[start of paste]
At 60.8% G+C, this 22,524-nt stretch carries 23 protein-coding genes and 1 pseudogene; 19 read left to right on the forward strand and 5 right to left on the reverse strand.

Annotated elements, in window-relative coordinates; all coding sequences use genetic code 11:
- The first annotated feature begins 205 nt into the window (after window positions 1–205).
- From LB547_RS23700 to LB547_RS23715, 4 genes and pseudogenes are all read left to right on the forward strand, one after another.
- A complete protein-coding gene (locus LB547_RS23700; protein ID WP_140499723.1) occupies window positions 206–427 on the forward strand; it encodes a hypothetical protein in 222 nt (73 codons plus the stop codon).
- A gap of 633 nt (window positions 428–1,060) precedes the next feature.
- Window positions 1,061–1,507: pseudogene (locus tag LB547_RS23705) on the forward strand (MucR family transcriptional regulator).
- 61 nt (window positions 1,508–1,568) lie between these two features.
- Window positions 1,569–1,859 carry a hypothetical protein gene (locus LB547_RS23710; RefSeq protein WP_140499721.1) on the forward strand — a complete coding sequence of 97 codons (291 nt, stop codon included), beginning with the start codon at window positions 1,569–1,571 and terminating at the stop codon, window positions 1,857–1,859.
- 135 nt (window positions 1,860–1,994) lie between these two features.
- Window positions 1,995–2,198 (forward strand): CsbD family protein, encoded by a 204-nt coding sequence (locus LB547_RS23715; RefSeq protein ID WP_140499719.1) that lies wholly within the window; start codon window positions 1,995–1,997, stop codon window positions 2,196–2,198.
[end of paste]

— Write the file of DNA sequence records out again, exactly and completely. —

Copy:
At 60.8% G+C, this 22,524-nt stretch carries 23 protein-coding genes and 1 pseudogene; 19 read left to right on the forward strand and 5 right to left on the reverse strand.

Annotated elements, in window-relative coordinates; all coding sequences use genetic code 11:
- The first annotated feature begins 205 nt into the window (after window positions 1–205).
- From LB547_RS23700 to LB547_RS23715, 4 genes and pseudogenes are all read left to right on the forward strand, one after another.
- A complete protein-coding gene (locus LB547_RS23700; protein ID WP_140499723.1) occupies window positions 206–427 on the forward strand; it encodes a hypothetical protein in 222 nt (73 codons plus the stop codon).
- A gap of 633 nt (window positions 428–1,060) precedes the next feature.
- Window positions 1,061–1,507: pseudogene (locus tag LB547_RS23705) on the forward strand (MucR family transcriptional regulator).
- 61 nt (window positions 1,508–1,568) lie between these two features.
- Window positions 1,569–1,859 carry a hypothetical protein gene (locus LB547_RS23710; RefSeq protein WP_140499721.1) on the forward strand — a complete coding sequence of 97 codons (291 nt, stop codon included), beginning with the start codon at window positions 1,569–1,571 and terminating at the stop codon, window positions 1,857–1,859.
- 135 nt (window positions 1,860–1,994) lie between these two features.
- Window positions 1,995–2,198 (forward strand): CsbD family protein, encoded by a 204-nt coding sequence (locus LB547_RS23715; RefSeq protein ID WP_140499719.1) that lies wholly within the window; start codon window positions 1,995–1,997, stop codon window positions 2,196–2,198.